3) My reaction to this podcast was that I enjoyed learning more about these little creatures that could be inside of anybody.

Oct. 12 2009 09:56 AM
Molly R (1)

1) For the most part, this blog was about deciding if different parasites (such as the bloood luke and the hookworm) contribute completely negatively to our health, or if they have some positive effects on us as well. Specific examples were given such as: if it were not for the hookworm, outhouses would not have been thought of and created to improve hygeine.

2) I learned that the hookworm enters the human body by burrowing through the foot and into the circulatory system, eventually making its way up through our body. I learned that, in a way, parasites are similar to humans, for neither parasites nor humans are independent creatures, and that we both depend on other organisms for our survival.

3) my initial reaction to this podcast was that although it was not as uninteresting as i thought it was going to be,i did find it kind of repulsive how someone could produce AND sell to other people their own hookworms.

Oct. 10 2009 10:23 PM

I always believed there was a logical explanation as to why a rat would insist on coming into an apartment with five cats.

And you know, rats are not an easy kill.

Oct. 10 2009 03:59 PM
Soren Wheeler

Not that we know of. (I kind of doubt there is, but who knows?) If you find one, tell us.

Oct. 07 2009 09:50 PM

so if there is a parasite that makes you like cats is there also ones that make you like dogs too? Thanks Becky

Oct. 07 2009 06:31 PM

I saw this show about a girl named Jani with Schizophrenia on Oprah the other day, Oct 6th, and then I heard a Radiolab show (parasites). The last segment of the show was about the relationship between Toxoplasmosis and Schizophrenia and there was a very strange connection in both conversations about Cats and Rats. I couldn't help but wonder if there is any more of a connection to Jani's case. Check it out. Very strange.

Oct. 07 2009 05:52 PM
carolita johnson


Oct. 07 2009 05:39 PM

man! i'm listening to the parasitic wasp story... ugh.. .so NASTY... SO NASTY... you learn something new everyday,but MAN OH MAN!... ugh....

Oct. 07 2009 03:13 PM
Caroline H (2)

1. To summarise this lab report I would say it talks mostly about the benefits, negatives, and interesting key adaptations for the survival of the specific parasite. Some parasites can control the victims brain , some have special adaptations to lure other organisms in, and also some parasites that may be attributed to certain diseases such as Anaemia or Skitsofrenia .

2. I have learned that even though we perceive parasites to be bad and toxic and will make you sick, it can sometimes be the other way around without some parasites we could not digest food or survive at all. Also I have learned one theory on why the outhouse is a very deep hole, which is to keep the hook worm away from the point at which it dies and humans can not be affected by it. Also that there is such thing as a Hygiene hypothesis which states there is such thing as being over clean, which means you don't have specific bacteria to maintain your internal organs and digestive system. All in all, parasites can have good and bad affects on humans.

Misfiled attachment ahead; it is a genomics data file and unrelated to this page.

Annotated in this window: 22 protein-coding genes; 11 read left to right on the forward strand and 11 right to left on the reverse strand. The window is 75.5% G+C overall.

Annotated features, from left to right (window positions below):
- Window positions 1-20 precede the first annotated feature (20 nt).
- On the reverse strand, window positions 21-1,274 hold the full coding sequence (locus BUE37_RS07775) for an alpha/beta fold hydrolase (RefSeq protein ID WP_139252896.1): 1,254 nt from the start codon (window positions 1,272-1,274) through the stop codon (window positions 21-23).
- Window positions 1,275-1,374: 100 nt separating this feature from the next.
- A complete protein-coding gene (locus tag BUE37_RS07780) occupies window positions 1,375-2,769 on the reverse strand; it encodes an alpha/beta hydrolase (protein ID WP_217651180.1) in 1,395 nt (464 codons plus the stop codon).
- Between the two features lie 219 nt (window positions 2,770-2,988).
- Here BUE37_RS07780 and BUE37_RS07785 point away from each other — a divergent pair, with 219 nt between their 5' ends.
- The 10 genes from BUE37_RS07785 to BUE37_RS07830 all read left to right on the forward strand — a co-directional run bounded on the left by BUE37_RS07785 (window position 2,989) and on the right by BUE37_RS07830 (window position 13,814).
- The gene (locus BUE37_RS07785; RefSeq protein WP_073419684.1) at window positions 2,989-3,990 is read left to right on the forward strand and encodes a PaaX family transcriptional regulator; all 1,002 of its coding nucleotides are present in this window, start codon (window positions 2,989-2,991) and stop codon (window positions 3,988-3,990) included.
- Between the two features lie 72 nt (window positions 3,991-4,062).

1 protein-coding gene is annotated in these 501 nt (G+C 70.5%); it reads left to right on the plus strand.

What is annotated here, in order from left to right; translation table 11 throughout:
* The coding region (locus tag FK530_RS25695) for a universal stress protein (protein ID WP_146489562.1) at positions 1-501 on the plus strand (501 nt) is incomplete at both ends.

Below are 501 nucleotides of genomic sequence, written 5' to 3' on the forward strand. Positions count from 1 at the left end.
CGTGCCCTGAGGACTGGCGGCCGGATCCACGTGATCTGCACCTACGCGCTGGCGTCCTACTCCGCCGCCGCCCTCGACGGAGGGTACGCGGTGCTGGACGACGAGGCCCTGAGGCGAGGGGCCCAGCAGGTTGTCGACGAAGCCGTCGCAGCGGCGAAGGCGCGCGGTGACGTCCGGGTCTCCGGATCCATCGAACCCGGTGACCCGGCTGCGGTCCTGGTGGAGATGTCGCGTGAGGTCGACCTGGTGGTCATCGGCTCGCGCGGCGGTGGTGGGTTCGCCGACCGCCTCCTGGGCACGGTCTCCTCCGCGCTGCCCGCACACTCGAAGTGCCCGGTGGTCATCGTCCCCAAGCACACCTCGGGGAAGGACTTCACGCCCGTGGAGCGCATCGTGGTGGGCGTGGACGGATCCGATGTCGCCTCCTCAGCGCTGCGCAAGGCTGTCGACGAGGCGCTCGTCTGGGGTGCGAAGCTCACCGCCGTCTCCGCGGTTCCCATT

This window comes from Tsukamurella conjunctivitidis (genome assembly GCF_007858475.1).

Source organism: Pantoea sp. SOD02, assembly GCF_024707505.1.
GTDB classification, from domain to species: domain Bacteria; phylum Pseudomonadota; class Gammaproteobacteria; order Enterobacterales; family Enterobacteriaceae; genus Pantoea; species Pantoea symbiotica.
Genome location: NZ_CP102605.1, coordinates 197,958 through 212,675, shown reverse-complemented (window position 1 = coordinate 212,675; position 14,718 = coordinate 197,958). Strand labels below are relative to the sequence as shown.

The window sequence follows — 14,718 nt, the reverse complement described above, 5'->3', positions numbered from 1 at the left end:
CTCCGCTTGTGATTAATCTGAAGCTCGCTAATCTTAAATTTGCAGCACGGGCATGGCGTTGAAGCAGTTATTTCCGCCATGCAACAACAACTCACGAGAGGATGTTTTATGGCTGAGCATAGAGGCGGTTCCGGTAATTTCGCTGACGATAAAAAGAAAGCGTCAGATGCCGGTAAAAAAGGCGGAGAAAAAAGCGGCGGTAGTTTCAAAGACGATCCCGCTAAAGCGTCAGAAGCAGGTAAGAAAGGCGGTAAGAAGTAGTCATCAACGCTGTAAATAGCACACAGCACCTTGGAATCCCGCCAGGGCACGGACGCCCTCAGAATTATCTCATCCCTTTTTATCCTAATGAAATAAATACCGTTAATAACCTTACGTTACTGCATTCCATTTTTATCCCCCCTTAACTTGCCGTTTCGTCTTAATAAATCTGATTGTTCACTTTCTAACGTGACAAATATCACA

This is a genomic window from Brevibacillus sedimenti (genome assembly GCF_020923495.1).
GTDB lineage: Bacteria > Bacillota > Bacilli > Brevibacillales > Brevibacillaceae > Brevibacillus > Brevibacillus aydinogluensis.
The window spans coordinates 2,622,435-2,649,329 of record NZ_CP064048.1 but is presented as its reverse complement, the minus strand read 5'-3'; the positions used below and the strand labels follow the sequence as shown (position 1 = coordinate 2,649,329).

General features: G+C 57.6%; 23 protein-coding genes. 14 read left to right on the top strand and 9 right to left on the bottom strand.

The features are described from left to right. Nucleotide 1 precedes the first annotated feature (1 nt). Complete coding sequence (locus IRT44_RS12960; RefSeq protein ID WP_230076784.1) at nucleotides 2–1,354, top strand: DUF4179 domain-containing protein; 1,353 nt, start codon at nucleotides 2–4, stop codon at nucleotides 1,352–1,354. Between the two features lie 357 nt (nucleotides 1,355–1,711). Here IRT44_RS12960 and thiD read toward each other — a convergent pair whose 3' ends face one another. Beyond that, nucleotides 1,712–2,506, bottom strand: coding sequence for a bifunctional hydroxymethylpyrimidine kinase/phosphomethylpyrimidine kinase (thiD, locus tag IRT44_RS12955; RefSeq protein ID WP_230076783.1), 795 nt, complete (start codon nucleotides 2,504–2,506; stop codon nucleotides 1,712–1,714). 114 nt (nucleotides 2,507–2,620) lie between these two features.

3. I thought this podcast was actually quite interesting, but also gruesome at some points. Its nice to know that some parasites can be beneficiary
but also quite deadly.

Oct. 06 2009 09:19 PM
Joe Pelayo

love the show, as usual. any news on viruses and bacteria? pros and cons? although this show was amazing, i was hopeing to learn a bit more about those two groups. Love the show!

Oct. 05 2009 04:47 PM

Alan, my baby is 3 months old now and, yes, she's totally fine...born absolutely healthy and beautiful.

(My cat, Moose, is also fine, by the way.)

My test showed that I was exposed to toxo in the past - most likely far before I was pregnant - and that I had developed antibodies to fight it that could cross the placenta and protect the baby in the case of a new infection.

The more speculative and subtle correlations which studies have suggested (car accidents, etc.) don't have me too worried. But, if in a few years my daughter starts trying to run other kids off the playground with her tricycle, I'll be sure to let everyone know.

Oct. 05 2009 08:45 AM

Just listened to this episode on WAMU. I am a fan . . . BUT . . . You've got to tell us if Helen Horne (sp?) had her baby and everything is OK?

Oct. 04 2009 07:05 PM

Hey Radiolab - Thanks for the recent podcast. I wanted to share a song here called 'Parasites'. In it, Daniel Kahn and the Painted Bird tell the stories of Toxiplasma Gondii, the Lancet liver fluke, and the Ampulex Compressa. Link:

Sep. 28 2009 02:32 PM
Peter Levy

Great showed. Two thoughts:

1) We humans are parasites too because we take sustenance from a lot of domesticated animals without killing them (milk from cows, eggs from chickens, etc.)

2) The first person to distill the helpful essence of hookworm would be rich beyond their wildest dreams.

Sep. 28 2009 01:43 PM
carlos von

"first time listener" - good facts - presentation techniques very annoying - too cute - you have conquered the challenges of presenting information via radio in as irritating a fashion as the current fad in TV science shows with quick cuts and cute visual tricks. The presentation methods have become more important than the scientific information - oh, well

Sep. 28 2009 01:18 AM

Question for Jad, Robert, Carl, relating to the question of the evil and Nature and intelligence (anyone else wondering this?), in that evil requires some degree of intent (even if that intent is banal): in the portion of the show about the parasitic wasp, Zimmer talks about keeping the cockroach alive in order to feed the young, but lots of animals feed on dead things in order to stay alive (and this is where the possibility of evil and intent might enter): why can't the wasp's eggs feed on a dead cockroach? Is it a matter of time; that is, a matter of how long the food needs to be available in order for the young to fully develop? (And, even if the cockroach could still serve the young if it were dead, is it evil if the cockroach isn't suffering?)